Perhaps the thing that is most comforting and unifying about the breadth of Greta’s roles is that purity and lack of cynicism, a trend we could do with seeing more of in the cinema. Years ago, if someone had told you to see a black and white film about a struggling dancer living in New York against a backdrop of charmingly but fauxly impoverished hipsters who eat Chinese food at 3pm and dance through the streets to Bowie, you’d probably have rolled your eyes. But I defy you not to be swept up by the relentless positivity of Frances Ha, the quiet achievement of a young person working hard to achieve small, tangible goals, and not feel a little bit charmed by her ridiculousness (going to Paris on a whim, for example, or uttering the line “I’m too tall to marry!”). In Mistress America, observed through the eyes of the massively underrated Lola Kirke, we see how this character might have grown up on a diet of the American dream. In Maggie’s Plan, we meet her as seen through the lens of a would-be Rockwell painting. She presents to us a woman growing up through the lens of expectation, against the backdrop of societal and movie tradition, and somehow manages to shrug it entirely off her shoulders.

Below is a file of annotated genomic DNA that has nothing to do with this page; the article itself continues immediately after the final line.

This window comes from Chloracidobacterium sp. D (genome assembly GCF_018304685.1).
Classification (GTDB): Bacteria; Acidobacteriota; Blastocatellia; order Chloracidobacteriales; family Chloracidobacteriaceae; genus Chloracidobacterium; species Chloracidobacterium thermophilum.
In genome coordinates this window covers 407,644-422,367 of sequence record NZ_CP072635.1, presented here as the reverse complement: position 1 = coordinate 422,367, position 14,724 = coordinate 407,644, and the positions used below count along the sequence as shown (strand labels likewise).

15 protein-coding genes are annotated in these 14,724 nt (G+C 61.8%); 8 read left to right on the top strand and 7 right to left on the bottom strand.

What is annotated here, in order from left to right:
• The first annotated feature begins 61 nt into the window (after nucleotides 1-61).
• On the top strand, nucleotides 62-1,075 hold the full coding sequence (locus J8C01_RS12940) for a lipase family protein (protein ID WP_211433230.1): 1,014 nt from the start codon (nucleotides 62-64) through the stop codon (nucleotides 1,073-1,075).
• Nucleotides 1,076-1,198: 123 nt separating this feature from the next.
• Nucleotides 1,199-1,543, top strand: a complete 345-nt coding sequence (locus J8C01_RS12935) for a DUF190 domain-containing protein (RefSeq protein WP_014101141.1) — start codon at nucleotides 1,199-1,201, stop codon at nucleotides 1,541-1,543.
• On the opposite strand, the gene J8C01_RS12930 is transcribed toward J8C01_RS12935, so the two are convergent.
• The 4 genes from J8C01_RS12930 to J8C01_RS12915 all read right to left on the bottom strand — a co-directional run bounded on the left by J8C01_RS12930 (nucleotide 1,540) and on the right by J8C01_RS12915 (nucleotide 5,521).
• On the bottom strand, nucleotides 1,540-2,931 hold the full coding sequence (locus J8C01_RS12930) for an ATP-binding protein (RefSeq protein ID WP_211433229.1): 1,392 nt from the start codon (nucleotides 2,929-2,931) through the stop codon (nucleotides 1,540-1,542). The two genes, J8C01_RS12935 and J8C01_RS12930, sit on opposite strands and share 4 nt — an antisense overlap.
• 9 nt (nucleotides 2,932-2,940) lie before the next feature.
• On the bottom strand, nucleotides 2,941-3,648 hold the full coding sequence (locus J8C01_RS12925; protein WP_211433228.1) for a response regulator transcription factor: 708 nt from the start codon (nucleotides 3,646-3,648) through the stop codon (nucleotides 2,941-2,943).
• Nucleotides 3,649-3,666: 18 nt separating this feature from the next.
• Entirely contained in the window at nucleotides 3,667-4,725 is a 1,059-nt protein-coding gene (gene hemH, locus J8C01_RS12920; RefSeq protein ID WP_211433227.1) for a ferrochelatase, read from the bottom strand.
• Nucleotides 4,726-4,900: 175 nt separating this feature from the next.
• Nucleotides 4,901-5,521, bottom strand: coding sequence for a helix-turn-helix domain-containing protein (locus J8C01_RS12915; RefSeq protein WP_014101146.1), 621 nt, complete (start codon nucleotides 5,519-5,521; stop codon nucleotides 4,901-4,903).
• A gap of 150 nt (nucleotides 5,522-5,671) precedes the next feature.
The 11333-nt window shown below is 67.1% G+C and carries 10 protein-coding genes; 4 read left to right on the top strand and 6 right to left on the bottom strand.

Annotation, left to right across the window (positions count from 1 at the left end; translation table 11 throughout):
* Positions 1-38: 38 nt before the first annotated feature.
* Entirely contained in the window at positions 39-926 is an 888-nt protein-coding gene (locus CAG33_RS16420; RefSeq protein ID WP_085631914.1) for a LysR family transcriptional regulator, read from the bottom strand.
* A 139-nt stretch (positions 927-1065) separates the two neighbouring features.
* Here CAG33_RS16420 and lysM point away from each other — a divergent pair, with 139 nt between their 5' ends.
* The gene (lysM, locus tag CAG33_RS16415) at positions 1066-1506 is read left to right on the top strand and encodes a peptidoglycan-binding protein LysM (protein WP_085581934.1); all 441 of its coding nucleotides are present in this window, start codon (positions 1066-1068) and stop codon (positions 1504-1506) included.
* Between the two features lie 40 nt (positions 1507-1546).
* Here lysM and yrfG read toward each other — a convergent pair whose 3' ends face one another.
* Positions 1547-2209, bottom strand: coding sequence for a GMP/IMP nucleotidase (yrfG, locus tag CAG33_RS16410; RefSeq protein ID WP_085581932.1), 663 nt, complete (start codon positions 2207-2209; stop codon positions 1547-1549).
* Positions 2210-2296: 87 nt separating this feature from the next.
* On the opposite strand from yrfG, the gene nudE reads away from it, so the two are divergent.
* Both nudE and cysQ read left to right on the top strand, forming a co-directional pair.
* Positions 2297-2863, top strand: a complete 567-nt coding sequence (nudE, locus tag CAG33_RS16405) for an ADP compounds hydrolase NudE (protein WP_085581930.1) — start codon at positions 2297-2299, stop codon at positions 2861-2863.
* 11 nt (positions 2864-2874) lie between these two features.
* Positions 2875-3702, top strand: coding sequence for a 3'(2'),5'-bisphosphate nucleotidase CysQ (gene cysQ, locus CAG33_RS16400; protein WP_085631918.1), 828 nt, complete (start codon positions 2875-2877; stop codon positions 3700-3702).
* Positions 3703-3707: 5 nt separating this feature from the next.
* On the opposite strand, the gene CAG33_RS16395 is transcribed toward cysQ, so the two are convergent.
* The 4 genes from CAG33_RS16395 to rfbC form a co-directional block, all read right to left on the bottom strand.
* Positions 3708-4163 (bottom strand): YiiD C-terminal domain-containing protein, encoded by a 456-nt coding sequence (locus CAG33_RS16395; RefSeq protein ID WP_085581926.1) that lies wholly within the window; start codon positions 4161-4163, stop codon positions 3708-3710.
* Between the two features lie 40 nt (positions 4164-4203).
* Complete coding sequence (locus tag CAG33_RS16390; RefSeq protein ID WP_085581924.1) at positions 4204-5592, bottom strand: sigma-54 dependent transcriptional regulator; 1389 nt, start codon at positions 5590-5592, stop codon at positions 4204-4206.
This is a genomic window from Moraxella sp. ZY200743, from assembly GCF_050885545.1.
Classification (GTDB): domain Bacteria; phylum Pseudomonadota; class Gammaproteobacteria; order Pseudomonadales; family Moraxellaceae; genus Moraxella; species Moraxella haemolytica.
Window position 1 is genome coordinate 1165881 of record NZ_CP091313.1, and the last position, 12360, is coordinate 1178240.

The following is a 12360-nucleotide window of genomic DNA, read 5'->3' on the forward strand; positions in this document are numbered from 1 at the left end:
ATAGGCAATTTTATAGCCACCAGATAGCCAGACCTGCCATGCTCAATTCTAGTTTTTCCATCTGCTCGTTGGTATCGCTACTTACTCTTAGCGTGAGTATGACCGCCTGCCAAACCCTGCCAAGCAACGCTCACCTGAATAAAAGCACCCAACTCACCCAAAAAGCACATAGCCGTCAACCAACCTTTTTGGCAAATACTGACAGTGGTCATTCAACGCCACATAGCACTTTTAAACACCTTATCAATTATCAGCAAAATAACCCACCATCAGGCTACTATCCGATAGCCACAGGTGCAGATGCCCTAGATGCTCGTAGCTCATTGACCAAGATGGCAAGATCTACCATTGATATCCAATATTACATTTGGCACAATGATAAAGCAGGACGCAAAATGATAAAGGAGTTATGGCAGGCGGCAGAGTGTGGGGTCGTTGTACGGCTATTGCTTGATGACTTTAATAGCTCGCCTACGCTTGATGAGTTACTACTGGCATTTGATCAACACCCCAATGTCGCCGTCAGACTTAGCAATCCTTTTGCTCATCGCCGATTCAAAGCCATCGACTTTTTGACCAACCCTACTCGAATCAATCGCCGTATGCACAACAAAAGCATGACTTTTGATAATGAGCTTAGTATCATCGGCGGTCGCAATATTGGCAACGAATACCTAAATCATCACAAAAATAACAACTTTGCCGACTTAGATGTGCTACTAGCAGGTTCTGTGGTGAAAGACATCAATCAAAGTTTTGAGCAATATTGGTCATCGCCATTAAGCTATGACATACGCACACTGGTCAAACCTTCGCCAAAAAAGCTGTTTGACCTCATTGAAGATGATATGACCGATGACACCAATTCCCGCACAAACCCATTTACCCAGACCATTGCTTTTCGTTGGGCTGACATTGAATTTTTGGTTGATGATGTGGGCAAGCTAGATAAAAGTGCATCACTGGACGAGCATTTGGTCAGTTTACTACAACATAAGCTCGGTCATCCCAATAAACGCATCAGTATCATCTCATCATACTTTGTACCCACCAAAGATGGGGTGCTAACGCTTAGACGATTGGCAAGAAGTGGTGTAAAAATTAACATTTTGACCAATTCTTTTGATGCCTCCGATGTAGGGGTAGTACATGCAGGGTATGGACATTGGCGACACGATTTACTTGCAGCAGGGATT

2017 is set to bring Greta Gerwig two supporting roles in two major movies – Jackie and 21st Century Women – while she also took a supporting part in last year’s Weiner Dog. But it’s her starring turns as the 21st century heroine everyone really needs to have in their lives – quirky, off-beat, comic, sweet, honest, unpretentious and simply real – that should cement her as a staple on the cinematic landscape for years to come.